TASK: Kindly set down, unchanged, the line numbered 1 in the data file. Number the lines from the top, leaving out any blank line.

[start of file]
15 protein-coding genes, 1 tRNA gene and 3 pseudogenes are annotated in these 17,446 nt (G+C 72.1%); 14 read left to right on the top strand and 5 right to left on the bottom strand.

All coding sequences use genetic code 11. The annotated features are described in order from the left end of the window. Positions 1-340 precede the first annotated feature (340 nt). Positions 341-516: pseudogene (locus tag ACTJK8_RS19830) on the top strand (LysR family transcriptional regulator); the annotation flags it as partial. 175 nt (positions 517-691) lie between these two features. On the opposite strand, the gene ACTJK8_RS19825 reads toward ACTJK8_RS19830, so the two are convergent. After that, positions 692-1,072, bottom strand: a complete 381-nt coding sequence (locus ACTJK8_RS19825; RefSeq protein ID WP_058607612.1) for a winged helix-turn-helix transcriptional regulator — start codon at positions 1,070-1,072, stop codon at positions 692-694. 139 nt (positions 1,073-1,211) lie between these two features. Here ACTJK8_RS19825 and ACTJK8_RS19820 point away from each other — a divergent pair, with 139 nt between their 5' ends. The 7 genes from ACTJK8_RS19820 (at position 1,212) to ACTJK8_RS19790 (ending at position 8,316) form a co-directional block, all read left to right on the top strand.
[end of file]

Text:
15 protein-coding genes, 1 tRNA gene and 3 pseudogenes are annotated in these 17,446 nt (G+C 72.1%); 14 read left to right on the top strand and 5 right to left on the bottom strand.